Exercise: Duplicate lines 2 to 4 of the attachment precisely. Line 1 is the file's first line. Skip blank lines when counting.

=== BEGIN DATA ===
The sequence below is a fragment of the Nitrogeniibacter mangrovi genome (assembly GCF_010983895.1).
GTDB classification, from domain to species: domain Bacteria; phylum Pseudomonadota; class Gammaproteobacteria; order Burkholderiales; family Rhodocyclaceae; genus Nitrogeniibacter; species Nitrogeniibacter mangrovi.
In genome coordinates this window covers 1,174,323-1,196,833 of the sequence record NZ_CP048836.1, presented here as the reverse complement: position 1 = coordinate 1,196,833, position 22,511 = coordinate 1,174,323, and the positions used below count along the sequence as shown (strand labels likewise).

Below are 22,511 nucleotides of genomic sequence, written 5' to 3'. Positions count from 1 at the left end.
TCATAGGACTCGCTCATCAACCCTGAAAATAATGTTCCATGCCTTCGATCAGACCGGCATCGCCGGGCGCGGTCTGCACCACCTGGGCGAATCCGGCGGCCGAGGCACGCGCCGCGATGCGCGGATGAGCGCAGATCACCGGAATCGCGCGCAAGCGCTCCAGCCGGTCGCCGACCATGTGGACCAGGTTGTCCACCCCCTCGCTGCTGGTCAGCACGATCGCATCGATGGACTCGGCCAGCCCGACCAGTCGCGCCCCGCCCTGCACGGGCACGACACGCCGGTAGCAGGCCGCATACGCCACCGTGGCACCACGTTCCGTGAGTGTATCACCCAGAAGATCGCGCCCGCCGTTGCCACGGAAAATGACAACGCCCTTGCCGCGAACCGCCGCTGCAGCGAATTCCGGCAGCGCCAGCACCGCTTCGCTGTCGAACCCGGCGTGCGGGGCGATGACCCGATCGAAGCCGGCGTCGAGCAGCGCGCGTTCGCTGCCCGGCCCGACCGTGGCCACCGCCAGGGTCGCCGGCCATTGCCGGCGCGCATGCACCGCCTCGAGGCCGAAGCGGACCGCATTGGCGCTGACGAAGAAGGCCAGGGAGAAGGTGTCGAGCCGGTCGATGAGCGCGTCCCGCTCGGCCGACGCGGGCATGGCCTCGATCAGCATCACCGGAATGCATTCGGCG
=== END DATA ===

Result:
GTDB classification, from domain to species: domain Bacteria; phylum Pseudomonadota; class Gammaproteobacteria; order Burkholderiales; family Rhodocyclaceae; genus Nitrogeniibacter; species Nitrogeniibacter mangrovi.
In genome coordinates this window covers 1,174,323-1,196,833 of the sequence record NZ_CP048836.1, presented here as the reverse complement: position 1 = coordinate 1,196,833, position 22,511 = coordinate 1,174,323, and the positions used below count along the sequence as shown (strand labels likewise).

Below are 22,511 nucleotides of genomic sequence, written 5' to 3'. Positions count from 1 at the left end.